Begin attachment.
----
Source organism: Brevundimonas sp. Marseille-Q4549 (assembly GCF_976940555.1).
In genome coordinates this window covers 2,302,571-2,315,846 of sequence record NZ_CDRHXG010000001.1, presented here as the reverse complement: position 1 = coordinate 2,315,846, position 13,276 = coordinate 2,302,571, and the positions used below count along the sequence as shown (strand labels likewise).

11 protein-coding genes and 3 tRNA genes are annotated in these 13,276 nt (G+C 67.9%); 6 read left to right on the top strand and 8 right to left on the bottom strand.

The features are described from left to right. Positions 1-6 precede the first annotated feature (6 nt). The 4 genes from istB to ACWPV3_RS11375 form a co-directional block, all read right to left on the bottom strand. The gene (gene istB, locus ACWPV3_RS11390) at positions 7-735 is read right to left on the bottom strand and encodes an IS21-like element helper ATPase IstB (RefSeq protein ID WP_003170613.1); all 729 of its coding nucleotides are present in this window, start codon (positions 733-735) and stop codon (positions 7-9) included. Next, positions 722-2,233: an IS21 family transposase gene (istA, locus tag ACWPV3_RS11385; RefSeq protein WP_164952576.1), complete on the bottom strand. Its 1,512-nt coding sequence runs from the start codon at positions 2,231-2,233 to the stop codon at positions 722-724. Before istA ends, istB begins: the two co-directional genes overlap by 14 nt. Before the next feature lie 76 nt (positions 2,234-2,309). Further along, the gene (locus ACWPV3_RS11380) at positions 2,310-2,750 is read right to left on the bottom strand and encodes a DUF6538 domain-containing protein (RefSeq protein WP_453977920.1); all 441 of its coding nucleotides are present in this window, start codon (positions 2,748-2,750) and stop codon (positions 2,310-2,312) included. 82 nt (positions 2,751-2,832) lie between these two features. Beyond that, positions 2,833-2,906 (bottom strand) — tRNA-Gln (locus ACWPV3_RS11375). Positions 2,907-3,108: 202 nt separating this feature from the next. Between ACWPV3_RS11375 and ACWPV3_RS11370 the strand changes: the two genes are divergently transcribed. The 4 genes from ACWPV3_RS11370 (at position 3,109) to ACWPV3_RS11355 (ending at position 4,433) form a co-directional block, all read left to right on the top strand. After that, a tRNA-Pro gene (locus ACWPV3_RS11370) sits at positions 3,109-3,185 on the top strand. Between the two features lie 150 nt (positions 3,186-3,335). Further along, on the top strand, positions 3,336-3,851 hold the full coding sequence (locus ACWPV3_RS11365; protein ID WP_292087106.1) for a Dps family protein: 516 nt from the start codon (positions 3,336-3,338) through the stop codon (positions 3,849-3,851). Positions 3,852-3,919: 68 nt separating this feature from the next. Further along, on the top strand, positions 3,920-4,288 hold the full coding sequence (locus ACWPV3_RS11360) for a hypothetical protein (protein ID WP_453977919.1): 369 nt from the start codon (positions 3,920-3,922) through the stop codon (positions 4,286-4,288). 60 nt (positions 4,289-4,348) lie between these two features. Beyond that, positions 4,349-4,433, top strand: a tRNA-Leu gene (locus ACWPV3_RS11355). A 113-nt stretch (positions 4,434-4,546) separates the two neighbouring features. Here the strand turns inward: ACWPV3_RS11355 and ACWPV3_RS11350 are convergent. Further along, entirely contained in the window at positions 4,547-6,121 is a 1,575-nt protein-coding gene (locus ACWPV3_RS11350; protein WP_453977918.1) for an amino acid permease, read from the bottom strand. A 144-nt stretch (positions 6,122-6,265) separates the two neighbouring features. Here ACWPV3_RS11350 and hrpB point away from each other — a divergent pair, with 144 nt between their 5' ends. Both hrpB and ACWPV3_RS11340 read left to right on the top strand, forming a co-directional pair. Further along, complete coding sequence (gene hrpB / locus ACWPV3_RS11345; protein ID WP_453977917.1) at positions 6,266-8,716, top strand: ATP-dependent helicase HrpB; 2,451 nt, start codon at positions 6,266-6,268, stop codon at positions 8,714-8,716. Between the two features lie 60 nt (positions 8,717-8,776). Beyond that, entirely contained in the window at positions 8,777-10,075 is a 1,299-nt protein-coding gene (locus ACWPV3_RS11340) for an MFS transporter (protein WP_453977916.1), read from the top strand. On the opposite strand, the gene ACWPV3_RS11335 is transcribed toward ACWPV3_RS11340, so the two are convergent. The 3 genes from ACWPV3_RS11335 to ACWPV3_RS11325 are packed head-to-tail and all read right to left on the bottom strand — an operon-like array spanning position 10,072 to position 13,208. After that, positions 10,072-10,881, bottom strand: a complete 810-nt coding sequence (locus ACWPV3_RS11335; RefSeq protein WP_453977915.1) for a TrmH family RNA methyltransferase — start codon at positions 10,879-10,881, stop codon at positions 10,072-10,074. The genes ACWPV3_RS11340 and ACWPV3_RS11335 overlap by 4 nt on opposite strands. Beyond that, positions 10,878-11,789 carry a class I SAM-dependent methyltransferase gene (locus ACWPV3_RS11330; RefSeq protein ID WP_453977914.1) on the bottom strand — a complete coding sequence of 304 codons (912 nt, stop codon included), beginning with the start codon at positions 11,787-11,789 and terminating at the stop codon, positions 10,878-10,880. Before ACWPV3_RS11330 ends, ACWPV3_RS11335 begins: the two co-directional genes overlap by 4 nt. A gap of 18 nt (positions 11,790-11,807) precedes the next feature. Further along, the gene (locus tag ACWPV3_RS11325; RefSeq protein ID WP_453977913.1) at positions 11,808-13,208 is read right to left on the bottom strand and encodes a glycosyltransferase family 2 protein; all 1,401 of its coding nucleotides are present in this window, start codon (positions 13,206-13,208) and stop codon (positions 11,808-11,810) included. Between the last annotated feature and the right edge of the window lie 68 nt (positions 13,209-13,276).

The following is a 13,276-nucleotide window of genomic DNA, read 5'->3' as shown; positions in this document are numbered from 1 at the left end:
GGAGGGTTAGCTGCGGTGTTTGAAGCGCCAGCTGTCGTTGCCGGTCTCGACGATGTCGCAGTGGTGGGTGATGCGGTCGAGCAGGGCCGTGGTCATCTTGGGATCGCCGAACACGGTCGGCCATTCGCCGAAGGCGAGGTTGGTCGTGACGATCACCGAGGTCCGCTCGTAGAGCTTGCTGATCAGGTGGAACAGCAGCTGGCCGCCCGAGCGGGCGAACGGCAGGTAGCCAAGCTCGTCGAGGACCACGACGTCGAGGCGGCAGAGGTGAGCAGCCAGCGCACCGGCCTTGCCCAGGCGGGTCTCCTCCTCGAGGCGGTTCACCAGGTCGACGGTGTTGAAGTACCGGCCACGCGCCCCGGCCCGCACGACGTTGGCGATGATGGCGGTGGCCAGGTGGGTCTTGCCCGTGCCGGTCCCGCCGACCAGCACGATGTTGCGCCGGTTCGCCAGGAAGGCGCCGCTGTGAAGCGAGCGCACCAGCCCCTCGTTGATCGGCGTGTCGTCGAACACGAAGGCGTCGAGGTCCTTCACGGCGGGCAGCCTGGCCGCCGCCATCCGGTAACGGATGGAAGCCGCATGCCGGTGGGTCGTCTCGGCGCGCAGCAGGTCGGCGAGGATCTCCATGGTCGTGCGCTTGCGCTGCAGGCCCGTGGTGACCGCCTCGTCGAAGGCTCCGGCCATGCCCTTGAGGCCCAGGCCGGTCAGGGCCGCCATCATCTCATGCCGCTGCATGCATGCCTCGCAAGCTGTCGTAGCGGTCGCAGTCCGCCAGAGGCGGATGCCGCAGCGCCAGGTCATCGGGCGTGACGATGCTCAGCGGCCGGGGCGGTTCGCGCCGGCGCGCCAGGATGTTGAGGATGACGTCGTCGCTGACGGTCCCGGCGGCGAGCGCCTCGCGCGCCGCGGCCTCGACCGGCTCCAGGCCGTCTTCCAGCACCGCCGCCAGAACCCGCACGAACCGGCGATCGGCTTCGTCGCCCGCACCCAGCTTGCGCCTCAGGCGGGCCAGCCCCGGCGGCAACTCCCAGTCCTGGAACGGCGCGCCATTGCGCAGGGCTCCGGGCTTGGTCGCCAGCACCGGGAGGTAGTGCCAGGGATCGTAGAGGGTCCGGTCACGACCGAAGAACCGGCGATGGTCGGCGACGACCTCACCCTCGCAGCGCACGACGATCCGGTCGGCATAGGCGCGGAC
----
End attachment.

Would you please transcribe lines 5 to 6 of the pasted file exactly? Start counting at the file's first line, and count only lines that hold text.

The following is a 13,276-nucleotide window of genomic DNA, read 5'->3' as shown; positions in this document are numbered from 1 at the left end:
GGAGGGTTAGCTGCGGTGTTTGAAGCGCCAGCTGTCGTTGCCGGTCTCGACGATGTCGCAGTGGTGGGTGATGCGGTCGAGCAGGGCCGTGGTCATCTTGGGATCGCCGAACACGGTCGGCCATTCGCCGAAGGCGAGGTTGGTCGTGACGATCACCGAGGTCCGCTCGTAGAGCTTGCTGATCAGGTGGAACAGCAGCTGGCCGCCCGAGCGGGCGAACGGCAGGTAGCCAAGCTCGTCGAGGACCACGACGTCGAGGCGGCAGAGGTGAGCAGCCAGCGCACCGGCCTTGCCCAGGCGGGTCTCCTCCTCGAGGCGGTTCACCAGGTCGACGGTGTTGAAGTACCGGCCACGCGCCCCGGCCCGCACGACGTTGGCGATGATGGCGGTGGCCAGGTGGGTCTTGCCCGTGCCGGTCCCGCCGACCAGCACGATGTTGCGCCGGTTCGCCAGGAAGGCGCCGCTGTGAAGCGAGCGCACCAGCCCCTCGTTGATCGGCGTGTCGTCGAACACGAAGGCGTCGAGGTCCTTCACGGCGGGCAGCCTGGCCGCCGCCATCCGGTAACGGATGGAAGCCGCATGCCGGTGGGTCGTCTCGGCGCGCAGCAGGTCGGCGAGGATCTCCATGGTCGTGCGCTTGCGCTGCAGGCCCGTGGTGACCGCCTCGTCGAAGGCTCCGGCCATGCCCTTGAGGCCCAGGCCGGTCAGGGCCGCCATCATCTCATGCCGCTGCATGCATGCCTCGCAAGCTGTCGTAGCGGTCGCAGTCCGCCAGAGGCGGATGCCGCAGCGCCAGGTCATCGGGCGTGACGATGCTCAGCGGCCGGGGCGGTTCGCGCCGGCGCGCCAGGATGTTGAGGATGACGTCGTCGCTGACGGTCCCGGCGGCGAGCGCCTCGCGCGCCGCGGCCTCGACCGGCTCCAGGCCGTCTTCCAGCACCGCCGCCAGAACCCGCACGAACCGGCGATCGGCTTCGTCGCCCGCACCCAGCTTGCGCCTCAGGCGGGCCAGCCCCGGCGGCAACTCCCAGTCCTGGAACGGCGCGCCATTGCGCAGGGCTCCGGGCTTGGTCGCCAGCACCGGGAGGTAGTGCCAGGGATCGTAGAGGGTCCGGTCACGACCGAAGAACCGGCGATGGTCGGCGACGACCTCACCCTCGCAGCGCACGACGATCCGGTCGGCATAGGCGCGGAC